I’ve recently read that the chances of selling to an existing customer is twelve times that of selling to a new prospect. The figure should not come as a surprise. Your email marketing plan should take this statistic to heart.
Customer retention means higher profits and lower costs. The journey from lead to subscriber to an email marketing list is expensive. Money used to keep a customer is money well spent. Retention should be a high priority. Further, and just as importantly, a customer who is pleased with a transaction is much more likely to recommend you to their friends, those who would be your target audience.
That is all very well, but what should you spend your well-argued budget increase on? There are two general routes: find out what your customers like about your company, and also what makes them fail to complete. We’ll look to the latter.
If you have a high rate of churn, work out why. One way is to ask them the reasons they unsubscribed. Most will not answer; they’ll be glad to be rid of you, but those who do might well be irritated enough to fire back with intent to show ‘them’ what they think. They might be rude, but they might also be helpful.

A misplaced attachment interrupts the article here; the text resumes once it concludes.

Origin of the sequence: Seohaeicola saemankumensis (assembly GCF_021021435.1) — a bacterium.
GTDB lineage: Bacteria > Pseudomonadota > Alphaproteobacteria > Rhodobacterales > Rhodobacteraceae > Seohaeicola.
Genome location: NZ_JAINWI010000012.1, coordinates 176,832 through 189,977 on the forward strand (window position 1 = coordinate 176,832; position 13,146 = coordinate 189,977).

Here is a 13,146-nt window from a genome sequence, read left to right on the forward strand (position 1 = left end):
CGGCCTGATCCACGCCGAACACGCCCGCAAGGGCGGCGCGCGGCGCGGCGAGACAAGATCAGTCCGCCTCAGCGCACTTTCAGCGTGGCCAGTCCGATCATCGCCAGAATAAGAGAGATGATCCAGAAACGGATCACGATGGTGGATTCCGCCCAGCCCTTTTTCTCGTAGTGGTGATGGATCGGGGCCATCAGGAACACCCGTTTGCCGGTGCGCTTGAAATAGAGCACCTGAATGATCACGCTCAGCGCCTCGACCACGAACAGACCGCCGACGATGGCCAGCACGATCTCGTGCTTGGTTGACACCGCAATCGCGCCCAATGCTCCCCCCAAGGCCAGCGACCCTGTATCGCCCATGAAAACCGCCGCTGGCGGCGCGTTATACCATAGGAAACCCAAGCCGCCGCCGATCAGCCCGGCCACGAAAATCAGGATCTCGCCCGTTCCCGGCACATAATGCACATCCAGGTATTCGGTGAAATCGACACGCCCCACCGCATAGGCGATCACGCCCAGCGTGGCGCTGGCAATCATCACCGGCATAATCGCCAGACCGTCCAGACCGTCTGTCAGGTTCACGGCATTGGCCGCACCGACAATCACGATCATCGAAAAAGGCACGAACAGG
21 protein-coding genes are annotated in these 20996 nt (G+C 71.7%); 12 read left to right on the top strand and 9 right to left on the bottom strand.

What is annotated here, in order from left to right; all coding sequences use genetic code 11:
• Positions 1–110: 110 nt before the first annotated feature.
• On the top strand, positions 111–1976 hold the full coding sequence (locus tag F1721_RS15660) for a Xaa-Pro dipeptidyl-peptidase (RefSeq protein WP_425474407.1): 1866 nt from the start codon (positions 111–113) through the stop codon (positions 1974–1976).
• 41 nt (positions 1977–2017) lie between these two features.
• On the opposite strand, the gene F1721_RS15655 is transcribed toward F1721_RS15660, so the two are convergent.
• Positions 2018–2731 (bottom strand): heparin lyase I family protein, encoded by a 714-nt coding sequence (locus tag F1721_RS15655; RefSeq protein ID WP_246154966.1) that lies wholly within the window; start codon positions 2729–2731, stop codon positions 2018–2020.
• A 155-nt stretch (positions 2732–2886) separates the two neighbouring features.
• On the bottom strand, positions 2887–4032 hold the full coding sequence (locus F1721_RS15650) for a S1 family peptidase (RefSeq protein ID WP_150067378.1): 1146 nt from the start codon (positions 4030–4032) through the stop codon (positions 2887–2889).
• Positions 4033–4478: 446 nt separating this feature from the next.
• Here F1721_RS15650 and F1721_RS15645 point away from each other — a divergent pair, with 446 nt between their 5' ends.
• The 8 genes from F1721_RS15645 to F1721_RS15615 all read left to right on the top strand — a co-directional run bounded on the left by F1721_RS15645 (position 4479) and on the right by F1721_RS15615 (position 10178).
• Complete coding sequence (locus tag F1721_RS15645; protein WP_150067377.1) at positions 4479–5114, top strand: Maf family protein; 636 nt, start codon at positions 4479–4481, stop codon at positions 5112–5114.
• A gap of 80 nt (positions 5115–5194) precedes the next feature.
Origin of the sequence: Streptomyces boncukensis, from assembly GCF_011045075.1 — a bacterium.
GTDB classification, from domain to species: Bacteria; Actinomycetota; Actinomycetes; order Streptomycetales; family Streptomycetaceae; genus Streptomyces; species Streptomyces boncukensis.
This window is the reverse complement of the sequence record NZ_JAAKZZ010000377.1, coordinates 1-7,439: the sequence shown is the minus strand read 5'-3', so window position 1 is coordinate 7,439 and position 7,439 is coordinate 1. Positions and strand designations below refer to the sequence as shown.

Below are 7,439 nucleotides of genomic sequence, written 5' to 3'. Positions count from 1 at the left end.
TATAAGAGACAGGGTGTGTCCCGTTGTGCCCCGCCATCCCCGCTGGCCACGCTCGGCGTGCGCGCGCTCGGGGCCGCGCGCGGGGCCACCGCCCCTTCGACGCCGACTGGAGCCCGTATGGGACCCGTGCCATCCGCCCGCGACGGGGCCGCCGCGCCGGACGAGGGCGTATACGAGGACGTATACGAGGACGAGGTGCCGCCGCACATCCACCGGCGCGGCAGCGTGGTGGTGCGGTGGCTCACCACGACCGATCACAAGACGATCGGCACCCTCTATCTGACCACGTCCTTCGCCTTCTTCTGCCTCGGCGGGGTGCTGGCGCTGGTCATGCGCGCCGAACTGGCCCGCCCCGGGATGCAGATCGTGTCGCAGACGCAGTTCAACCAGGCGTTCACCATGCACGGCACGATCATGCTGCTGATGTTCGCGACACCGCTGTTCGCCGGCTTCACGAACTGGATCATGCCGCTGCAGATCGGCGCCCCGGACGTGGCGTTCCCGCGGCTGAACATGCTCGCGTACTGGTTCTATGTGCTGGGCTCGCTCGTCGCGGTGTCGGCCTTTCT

An FAQ page can be seen as a process that defines your deficiencies. Are you confusing your customers? Perhaps the marketing email was not clear. Maybe the instructions were less than helpful. Whilst you might think that they want you to explain the obvious, it was patently not obvious enough to them.
What are people searching for on your website? If ‘Contact’ comes up regularly in the search box, then do something about it. Lack of methods of contact is a frequent criticism on product forums. Discover why they need to ask you something.
Set up a dialogue with those on your email marketing list. An open forum can give rise to difficulties, but one with access limited to subscribers makes it appear they are receiving special treatment. Ensure questions are answered promptly, and that any information on how to improve your service are identified and acted on.